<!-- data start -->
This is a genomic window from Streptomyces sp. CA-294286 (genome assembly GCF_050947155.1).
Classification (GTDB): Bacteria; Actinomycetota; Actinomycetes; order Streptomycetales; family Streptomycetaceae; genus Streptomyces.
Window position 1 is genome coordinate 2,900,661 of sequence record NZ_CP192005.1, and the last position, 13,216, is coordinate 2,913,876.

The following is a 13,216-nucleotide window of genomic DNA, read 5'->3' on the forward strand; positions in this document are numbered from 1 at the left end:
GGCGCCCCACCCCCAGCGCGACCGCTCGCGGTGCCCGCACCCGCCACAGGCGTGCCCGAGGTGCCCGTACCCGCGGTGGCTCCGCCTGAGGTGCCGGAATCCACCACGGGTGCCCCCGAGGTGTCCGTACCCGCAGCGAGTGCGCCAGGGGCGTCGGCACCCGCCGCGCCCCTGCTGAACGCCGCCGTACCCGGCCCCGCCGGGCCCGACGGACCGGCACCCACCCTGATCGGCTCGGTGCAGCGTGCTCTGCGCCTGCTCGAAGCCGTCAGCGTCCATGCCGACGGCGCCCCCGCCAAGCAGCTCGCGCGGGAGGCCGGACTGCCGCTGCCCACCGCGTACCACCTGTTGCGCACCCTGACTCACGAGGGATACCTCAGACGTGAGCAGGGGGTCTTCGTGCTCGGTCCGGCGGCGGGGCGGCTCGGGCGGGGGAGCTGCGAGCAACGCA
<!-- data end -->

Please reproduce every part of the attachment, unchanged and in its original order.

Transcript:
This is a genomic window from Streptomyces sp. CA-294286 (genome assembly GCF_050947155.1).
Classification (GTDB): Bacteria; Actinomycetota; Actinomycetes; order Streptomycetales; family Streptomycetaceae; genus Streptomyces.
Window position 1 is genome coordinate 2,900,661 of sequence record NZ_CP192005.1, and the last position, 13,216, is coordinate 2,913,876.

The following is a 13,216-nucleotide window of genomic DNA, read 5'->3' on the forward strand; positions in this document are numbered from 1 at the left end:
GGCGCCCCACCCCCAGCGCGACCGCTCGCGGTGCCCGCACCCGCCACAGGCGTGCCCGAGGTGCCCGTACCCGCGGTGGCTCCGCCTGAGGTGCCGGAATCCACCACGGGTGCCCCCGAGGTGTCCGTACCCGCAGCGAGTGCGCCAGGGGCGTCGGCACCCGCCGCGCCCCTGCTGAACGCCGCCGTACCCGGCCCCGCCGGGCCCGACGGACCGGCACCCACCCTGATCGGCTCGGTGCAGCGTGCTCTGCGCCTGCTCGAAGCCGTCAGCGTCCATGCCGACGGCGCCCCCGCCAAGCAGCTCGCGCGGGAGGCCGGACTGCCGCTGCCCACCGCGTACCACCTGTTGCGCACCCTGACTCACGAGGGATACCTCAGACGTGAGCAGGGGGTCTTCGTGCTCGGTCCGGCGGCGGGGCGGCTCGGGCGGGGGAGCTGCGAGCAACGCA